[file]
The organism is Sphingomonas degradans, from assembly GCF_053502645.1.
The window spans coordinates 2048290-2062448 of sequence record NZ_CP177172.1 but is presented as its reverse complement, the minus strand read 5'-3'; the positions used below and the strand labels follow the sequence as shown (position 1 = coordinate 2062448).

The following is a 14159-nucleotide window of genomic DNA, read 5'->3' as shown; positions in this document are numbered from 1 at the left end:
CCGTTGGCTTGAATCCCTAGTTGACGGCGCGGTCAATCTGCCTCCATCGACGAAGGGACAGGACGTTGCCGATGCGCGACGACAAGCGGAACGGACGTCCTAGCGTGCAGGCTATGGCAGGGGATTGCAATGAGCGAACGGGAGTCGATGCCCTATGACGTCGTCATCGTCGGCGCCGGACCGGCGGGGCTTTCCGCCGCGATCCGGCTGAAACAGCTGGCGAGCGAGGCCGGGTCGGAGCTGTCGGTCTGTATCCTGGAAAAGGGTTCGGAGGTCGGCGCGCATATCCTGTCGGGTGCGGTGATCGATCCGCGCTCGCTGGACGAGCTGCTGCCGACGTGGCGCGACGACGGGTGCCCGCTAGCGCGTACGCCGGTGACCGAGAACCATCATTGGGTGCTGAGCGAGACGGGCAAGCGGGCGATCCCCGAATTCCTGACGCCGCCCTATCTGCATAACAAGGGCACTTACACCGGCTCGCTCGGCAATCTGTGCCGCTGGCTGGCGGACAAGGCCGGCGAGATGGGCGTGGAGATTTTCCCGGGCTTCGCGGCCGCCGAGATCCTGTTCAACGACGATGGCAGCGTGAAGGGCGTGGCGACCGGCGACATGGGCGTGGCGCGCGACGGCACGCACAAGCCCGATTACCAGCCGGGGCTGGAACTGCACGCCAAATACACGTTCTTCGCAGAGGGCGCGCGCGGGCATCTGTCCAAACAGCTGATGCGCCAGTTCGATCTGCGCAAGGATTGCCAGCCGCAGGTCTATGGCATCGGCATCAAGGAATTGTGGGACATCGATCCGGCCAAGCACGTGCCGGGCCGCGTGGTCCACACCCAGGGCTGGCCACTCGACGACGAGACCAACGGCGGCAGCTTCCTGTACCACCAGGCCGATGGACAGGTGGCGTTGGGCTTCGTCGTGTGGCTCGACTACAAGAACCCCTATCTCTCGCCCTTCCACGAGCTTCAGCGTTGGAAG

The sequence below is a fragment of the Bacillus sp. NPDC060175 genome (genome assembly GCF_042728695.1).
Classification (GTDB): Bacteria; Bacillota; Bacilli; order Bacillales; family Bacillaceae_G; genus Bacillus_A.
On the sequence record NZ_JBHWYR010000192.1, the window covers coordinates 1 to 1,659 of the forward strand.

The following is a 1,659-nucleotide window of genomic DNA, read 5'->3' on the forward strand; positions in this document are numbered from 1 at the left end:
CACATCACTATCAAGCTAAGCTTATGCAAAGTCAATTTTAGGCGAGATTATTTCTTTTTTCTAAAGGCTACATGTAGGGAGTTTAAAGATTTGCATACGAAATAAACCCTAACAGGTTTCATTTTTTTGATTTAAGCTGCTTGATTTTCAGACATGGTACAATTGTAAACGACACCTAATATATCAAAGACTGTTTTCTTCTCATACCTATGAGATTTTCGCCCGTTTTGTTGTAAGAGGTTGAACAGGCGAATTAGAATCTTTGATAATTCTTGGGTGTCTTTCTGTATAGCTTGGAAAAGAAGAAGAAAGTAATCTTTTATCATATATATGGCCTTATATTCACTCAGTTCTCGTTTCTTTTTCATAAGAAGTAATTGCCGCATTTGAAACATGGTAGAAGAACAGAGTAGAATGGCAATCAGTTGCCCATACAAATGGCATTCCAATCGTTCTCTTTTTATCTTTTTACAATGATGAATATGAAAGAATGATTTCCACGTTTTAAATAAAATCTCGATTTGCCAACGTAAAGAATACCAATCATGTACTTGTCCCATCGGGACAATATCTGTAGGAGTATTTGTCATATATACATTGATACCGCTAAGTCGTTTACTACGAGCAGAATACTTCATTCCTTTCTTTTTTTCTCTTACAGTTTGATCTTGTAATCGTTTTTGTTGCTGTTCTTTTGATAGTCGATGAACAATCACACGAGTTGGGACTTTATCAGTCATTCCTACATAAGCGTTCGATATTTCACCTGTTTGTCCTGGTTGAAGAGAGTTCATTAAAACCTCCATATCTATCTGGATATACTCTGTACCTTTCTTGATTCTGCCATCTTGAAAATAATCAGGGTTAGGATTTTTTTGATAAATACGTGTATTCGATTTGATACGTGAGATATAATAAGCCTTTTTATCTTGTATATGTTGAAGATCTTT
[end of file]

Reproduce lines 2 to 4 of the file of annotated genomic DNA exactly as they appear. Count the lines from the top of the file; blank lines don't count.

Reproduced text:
The window spans coordinates 2048290-2062448 of sequence record NZ_CP177172.1 but is presented as its reverse complement, the minus strand read 5'-3'; the positions used below and the strand labels follow the sequence as shown (position 1 = coordinate 2062448).

The following is a 14159-nucleotide window of genomic DNA, read 5'->3' as shown; positions in this document are numbered from 1 at the left end:
CCGTTGGCTTGAATCCCTAGTTGACGGCGCGGTCAATCTGCCTCCATCGACGAAGGGACAGGACGTTGCCGATGCGCGACGACAAGCGGAACGGACGTCCTAGCGTGCAGGCTATGGCAGGGGATTGCAATGAGCGAACGGGAGTCGATGCCCTATGACGTCGTCATCGTCGGCGCCGGACCGGCGGGGCTTTCCGCCGCGATCCGGCTGAAACAGCTGGCGAGCGAGGCCGGGTCGGAGCTGTCGGTCTGTATCCTGGAAAAGGGTTCGGAGGTCGGCGCGCATATCCTGTCGGGTGCGGTGATCGATCCGCGCTCGCTGGACGAGCTGCTGCCGACGTGGCGCGACGACGGGTGCCCGCTAGCGCGTACGCCGGTGACCGAGAACCATCATTGGGTGCTGAGCGAGACGGGCAAGCGGGCGATCCCCGAATTCCTGACGCCGCCCTATCTGCATAACAAGGGCACTTACACCGGCTCGCTCGGCAATCTGTGCCGCTGGCTGGCGGACAAGGCCGGCGAGATGGGCGTGGAGATTTTCCCGGGCTTCGCGGCCGCCGAGATCCTGTTCAACGACGATGGCAGCGTGAAGGGCGTGGCGACCGGCGACATGGGCGTGGCGCGCGACGGCACGCACAAGCCCGATTACCAGCCGGGGCTGGAACTGCACGCCAAATACACGTTCTTCGCAGAGGGCGCGCGCGGGCATCTGTCCAAACAGCTGATGCGCCAGTTCGATCTGCGCAAGGATTGCCAGCCGCAGGTCTATGGCATCGGCATCAAGGAATTGTGGGACATCGATCCGGCCAAGCACGTGCCGGGCCGCGTGGTCCACACCCAGGGCTGGCCACTCGACGACGAGACCAACGGCGGCAGCTTCCTGTACCACCAGGCCGATGGACAGGTGGCGTTGGGCTTCGTCGTGTGGCTCGACTACAAGAACCCCTATCTCTCGCCCTTCCACGAGCTTCAGCGTTGGAAG